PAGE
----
Two days before his presidential inauguration, Donald Trump greeted a pair of visitors at his office in Trump Tower.
As a swarm of reporters waited in the gilded lobby, the Rev. Patrick O'Connor, the senior pastor at the First Presbyterian Church in Queens, and the Rev. Scott Black Johnston, the senior pastor of Manhattan's Fifth Avenue Presbyterian Church, arrived to pray with the next president.
From behind his desk on the 26th floor, Trump faced the Celtic cross at the top of the steeple of Johnston's church, located a block south on Fifth Avenue. When Johnston pointed it out to Trump, the President-elect responded by marveling at the thick glass on the windows of his office -- bulletproof panels installed after the election.
It was clear that Trump was still preoccupied with his November victory, and pleased with his performance with one constituency in particular.
"I did very, very well with evangelicals in the polls," Trump interjected in the middle of the conversation -- previously unreported comments that were described to me by both pastors.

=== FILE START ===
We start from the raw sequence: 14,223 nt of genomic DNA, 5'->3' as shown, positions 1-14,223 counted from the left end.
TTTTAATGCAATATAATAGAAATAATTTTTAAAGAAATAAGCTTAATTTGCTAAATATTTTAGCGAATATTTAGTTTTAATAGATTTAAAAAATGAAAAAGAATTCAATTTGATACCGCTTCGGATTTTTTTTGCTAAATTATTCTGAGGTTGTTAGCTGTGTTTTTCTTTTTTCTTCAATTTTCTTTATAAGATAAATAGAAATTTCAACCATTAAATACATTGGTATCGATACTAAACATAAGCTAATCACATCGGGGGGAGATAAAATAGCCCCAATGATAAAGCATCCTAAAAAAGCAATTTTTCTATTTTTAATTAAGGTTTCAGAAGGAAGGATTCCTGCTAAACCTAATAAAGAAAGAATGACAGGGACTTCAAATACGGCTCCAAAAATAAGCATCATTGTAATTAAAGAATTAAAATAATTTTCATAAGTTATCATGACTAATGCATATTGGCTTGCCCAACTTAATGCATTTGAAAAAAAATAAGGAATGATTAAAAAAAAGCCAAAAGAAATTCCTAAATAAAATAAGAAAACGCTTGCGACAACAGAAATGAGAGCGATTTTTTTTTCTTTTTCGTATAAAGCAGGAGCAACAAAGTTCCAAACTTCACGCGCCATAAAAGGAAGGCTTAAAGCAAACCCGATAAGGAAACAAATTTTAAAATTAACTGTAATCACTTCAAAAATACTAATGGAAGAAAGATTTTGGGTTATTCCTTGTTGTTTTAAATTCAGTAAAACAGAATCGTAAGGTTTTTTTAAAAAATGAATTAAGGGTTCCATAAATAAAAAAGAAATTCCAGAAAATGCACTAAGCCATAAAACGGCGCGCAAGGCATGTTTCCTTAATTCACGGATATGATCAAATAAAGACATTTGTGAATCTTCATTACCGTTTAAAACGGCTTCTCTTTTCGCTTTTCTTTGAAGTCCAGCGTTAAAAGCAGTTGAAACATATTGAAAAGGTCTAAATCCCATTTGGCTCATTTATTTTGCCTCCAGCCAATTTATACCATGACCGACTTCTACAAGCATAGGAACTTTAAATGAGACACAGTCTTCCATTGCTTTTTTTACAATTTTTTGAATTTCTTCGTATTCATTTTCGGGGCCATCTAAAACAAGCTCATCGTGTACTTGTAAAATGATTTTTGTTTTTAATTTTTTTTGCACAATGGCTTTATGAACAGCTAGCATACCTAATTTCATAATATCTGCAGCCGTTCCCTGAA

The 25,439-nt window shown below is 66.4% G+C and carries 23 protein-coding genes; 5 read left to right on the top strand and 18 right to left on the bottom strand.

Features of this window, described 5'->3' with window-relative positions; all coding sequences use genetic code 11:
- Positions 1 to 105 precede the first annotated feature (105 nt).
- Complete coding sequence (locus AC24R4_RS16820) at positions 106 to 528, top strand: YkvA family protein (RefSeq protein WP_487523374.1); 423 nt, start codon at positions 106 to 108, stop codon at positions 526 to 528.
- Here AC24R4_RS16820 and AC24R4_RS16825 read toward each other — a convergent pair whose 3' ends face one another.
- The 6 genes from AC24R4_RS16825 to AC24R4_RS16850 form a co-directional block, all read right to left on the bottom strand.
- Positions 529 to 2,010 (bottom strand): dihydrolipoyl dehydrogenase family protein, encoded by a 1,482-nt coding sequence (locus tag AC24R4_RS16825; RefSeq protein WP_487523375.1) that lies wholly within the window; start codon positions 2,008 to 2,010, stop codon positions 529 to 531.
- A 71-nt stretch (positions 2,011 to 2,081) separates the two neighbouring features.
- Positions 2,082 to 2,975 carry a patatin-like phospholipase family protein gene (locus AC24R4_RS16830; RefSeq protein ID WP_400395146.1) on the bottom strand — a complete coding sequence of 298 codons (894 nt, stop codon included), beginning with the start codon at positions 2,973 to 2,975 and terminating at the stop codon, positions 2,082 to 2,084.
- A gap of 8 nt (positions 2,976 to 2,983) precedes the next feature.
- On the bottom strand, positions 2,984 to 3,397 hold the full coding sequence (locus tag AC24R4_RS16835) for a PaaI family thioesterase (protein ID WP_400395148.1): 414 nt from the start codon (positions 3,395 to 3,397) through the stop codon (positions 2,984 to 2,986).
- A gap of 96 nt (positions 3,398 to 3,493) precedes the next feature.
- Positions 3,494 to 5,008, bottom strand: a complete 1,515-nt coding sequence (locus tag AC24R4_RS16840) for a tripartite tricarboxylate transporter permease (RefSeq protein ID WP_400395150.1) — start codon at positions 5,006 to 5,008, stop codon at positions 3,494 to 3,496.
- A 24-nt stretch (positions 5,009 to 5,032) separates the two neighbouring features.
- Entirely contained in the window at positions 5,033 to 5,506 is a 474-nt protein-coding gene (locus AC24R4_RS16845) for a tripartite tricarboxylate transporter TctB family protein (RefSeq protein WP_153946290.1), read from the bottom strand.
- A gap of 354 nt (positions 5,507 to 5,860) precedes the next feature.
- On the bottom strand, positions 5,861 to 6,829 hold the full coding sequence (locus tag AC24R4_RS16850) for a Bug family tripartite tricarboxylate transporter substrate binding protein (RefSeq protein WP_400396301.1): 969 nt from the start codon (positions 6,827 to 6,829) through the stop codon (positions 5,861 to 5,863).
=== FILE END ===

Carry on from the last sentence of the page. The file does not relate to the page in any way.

They gently reminded Trump that neither of them was an evangelical.
"Well, what are you then?" Trump asked.
They explained they were mainline Protestants, the same Christian tradition in which Trump, a self-described Presbyterian, was raised and claims membership. Like many mainline pastors, they told the President-elect, they lead diverse congregations.
Trump nodded along, then posed another question to the two men: "But you're all Christians?"
Yes, we're all Christians.
Trump is unique among modern American presidents for his seeming lack of deep religious orientation. He doesn't have a hometown church, and a months-long examination of the congregations he had ties to throughout his life found no evidence that Trump put down permanent roots in any of them. Congregants at his childhood church in Queens say Trump might not be welcome there today. The midtown Manhattan church he attended later in life has denied that he is a member there, and the son of its famous pastor, Norman Vincent Peale, has denounced Trump.